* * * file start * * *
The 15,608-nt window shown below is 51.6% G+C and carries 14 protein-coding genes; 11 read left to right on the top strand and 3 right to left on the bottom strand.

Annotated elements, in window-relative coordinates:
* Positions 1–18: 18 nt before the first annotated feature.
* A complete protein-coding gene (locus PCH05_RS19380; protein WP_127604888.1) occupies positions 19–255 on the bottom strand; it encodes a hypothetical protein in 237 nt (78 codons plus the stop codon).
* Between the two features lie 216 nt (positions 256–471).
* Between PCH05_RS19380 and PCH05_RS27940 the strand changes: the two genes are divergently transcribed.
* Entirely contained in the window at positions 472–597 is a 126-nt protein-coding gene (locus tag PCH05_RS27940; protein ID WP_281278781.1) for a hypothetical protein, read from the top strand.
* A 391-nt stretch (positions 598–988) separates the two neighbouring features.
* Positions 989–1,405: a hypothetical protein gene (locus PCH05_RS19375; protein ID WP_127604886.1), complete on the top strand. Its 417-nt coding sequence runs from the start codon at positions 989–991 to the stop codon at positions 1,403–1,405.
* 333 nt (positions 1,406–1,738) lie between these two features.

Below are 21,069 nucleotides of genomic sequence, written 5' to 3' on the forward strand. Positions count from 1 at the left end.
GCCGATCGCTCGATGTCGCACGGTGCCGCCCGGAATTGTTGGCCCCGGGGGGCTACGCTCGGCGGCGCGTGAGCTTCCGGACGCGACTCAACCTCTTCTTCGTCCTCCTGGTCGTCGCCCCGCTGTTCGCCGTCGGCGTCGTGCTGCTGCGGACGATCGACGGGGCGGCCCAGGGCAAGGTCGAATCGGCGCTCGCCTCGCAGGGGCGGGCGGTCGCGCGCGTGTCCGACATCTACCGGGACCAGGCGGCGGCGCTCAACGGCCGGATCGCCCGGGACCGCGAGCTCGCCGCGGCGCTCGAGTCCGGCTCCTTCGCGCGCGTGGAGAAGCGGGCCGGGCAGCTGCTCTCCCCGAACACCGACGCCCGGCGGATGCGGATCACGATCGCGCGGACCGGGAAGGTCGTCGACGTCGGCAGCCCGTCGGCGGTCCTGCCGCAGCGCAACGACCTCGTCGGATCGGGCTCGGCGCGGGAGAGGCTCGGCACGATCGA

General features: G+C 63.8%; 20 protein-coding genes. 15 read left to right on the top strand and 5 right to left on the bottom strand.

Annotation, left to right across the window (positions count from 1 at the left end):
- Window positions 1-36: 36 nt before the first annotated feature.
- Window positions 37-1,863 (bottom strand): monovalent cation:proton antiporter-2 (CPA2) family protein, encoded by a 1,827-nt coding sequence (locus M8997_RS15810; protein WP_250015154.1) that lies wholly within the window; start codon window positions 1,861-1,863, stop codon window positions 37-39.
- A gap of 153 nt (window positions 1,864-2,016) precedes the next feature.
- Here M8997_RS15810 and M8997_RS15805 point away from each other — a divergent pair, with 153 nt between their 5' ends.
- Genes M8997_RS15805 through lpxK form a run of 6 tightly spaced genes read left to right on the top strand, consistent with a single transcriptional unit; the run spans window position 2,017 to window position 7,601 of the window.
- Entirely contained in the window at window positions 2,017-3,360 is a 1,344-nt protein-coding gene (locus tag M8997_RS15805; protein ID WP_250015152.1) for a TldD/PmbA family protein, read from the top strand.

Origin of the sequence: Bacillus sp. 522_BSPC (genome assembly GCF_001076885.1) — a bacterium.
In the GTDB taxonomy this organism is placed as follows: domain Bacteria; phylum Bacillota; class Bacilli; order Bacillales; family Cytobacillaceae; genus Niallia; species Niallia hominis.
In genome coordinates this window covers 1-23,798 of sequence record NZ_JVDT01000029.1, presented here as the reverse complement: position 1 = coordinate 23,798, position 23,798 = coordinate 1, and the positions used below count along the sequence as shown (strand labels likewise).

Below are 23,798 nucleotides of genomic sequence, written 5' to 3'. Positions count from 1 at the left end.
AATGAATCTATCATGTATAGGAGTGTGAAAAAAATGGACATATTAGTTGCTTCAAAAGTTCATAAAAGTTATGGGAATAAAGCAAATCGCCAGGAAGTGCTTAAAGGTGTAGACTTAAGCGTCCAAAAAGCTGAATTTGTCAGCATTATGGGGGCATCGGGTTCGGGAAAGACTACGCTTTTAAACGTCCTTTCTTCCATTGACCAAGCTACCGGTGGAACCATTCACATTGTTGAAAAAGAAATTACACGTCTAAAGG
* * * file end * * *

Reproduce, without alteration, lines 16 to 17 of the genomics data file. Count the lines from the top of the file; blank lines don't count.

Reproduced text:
- Window positions 37-1,863 (bottom strand): monovalent cation:proton antiporter-2 (CPA2) family protein, encoded by a 1,827-nt coding sequence (locus M8997_RS15810; protein WP_250015154.1) that lies wholly within the window; start codon window positions 1,861-1,863, stop codon window positions 37-39.
- A gap of 153 nt (window positions 1,864-2,016) precedes the next feature.